David Brooks Doesn't Have Access to Much Data on Economics or Politics

Print
Tuesday, 26 April 2011 04:09

David Brooks is worried because:

"Raising taxes on the rich is popular, but nearly every other measure that might be taken to address the fiscal crisis is deeply unpopular. Sixty-three percent of Americans oppose raising the debt ceiling; similar majorities oppose measures to make that sort of thing unnecessary."

Actually this is not true. Insofar as it is necessary to deal with long-term budget issues there is is widespread support for most of the measures that would be required. Polls consistently show majority support for a quick end to the wars in both Iraq and Afghanistan, as well as sharp cuts in the military budget. Polls also show support for negotiating Medicare drug prices with the prescription drug industry, as well as opening up the Medicare program for anyone who chose to buy into it.

These measures and the others put forward in the Progressive Caucus budget last week would be sufficient to reach a balanced budget in a decade. Brooks apparently does not approve of the items in the Progressive Caucus budget, but that is not the case of the public at large.

This budget does not even include other items that would produce large budget savings that would almost certainly produce no negative public reaction. For example, Congress could require the Fed to buy and hold substantial amounts of government debt. If the Fed held $3 trillion in debt (a bit more than its current holdings) throughout the decade, it would save close to $1.5 trillion in interest. (The Fed refunds the interest on the debt it holds to the Treasury.) It can offset the potential inflationary impact of increasing reserves by raising reserve requirements.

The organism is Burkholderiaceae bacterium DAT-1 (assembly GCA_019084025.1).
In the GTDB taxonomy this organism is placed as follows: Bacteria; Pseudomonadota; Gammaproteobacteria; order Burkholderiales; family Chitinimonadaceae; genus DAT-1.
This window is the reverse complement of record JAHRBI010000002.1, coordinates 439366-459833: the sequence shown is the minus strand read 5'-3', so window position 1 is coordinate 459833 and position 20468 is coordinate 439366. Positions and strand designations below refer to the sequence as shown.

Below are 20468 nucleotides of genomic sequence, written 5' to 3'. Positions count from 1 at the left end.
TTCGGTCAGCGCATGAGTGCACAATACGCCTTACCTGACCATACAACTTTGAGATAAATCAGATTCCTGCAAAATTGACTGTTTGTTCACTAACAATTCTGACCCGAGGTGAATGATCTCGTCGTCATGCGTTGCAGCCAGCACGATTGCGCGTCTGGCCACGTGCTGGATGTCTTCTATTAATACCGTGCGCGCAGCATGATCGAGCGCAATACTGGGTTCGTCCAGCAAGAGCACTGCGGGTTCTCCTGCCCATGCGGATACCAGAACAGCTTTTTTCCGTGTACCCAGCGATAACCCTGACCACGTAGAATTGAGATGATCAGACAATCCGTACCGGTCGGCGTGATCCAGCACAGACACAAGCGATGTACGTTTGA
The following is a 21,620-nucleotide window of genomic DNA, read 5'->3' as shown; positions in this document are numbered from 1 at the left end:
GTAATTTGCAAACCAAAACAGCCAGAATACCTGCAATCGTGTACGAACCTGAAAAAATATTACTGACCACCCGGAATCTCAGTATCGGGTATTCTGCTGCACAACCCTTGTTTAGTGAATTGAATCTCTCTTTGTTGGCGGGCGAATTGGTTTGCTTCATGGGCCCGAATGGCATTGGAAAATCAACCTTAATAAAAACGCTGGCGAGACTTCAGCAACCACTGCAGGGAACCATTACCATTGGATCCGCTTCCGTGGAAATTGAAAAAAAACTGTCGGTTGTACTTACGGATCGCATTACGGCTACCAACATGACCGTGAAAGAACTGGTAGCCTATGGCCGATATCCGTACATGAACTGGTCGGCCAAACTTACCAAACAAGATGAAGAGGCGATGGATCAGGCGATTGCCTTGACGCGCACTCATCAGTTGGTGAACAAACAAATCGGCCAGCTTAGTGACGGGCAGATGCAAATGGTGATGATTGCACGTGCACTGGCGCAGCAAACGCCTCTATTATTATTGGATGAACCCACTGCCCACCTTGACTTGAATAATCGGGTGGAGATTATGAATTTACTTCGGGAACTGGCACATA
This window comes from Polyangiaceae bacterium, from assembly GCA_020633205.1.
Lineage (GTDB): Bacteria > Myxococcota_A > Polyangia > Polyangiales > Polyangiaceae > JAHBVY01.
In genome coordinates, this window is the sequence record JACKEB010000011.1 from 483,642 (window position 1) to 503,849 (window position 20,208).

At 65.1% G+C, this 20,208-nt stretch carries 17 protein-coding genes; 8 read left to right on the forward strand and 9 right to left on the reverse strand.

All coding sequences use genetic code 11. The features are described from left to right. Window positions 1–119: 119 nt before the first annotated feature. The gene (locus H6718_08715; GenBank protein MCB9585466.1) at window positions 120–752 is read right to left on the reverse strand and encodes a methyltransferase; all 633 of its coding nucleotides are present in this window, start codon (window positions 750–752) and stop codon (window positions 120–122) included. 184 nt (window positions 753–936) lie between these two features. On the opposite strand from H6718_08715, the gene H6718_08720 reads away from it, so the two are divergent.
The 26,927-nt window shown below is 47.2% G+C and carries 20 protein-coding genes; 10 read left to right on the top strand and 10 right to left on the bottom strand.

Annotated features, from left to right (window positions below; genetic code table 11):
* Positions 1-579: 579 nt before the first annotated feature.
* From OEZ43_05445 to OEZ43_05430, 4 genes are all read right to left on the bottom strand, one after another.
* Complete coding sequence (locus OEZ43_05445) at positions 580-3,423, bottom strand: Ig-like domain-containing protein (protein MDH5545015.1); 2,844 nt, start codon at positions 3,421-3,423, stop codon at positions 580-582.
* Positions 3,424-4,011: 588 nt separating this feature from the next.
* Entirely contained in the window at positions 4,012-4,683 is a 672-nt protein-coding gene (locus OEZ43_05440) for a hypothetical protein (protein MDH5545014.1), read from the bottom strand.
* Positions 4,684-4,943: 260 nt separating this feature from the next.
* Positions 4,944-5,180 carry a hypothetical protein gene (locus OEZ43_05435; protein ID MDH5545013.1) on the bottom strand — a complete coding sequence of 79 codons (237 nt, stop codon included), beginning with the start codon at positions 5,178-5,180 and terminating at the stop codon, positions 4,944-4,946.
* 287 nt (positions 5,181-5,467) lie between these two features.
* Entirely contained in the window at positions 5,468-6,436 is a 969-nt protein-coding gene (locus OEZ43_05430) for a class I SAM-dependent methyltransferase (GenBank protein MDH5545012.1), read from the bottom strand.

There are also huge potential long-term savings from allowing Medicare beneficiaries to buy into the health care systems of countries that provide care more efficiently (i.e. everyone). The savings could be split between the government and the beneficiary. This would hand beneficiaries tens or even hundreds of thousands of dollars over their retirement while saving taxpayers an equal amount. It is difficult to see why there would be opposition from the general public to giving beneficiaries this choice.

In short, people who are familiar with the numbers know that the middle class can easily live with the changes that might be needed to address long-term budget problems. The wealthy and powerful interest groups, like the insurance and pharmaceutical industries, are the more obvious problem.

Brooks also gets some basic facts wrong. The stagnation of middle class incomes is not new. It dates from mid-70s. Furthermore, the middle class has not consumed lavishly, as he claims. They don't have the money to spend lavishly. It has been the wealthy, who have benefited from a huge upward redistribution of income over the last three decades, who have been spending lavishly.

It is also worth noting that Brooks is warning of a potential calamity if the deficit is not addressed. He apparently is not aware of the collapse of the housing bubble which has cost tens of millions of workers their jobs and wiped out much of the savings of tens of middle class families. If he were, he would know that the crisis is here now.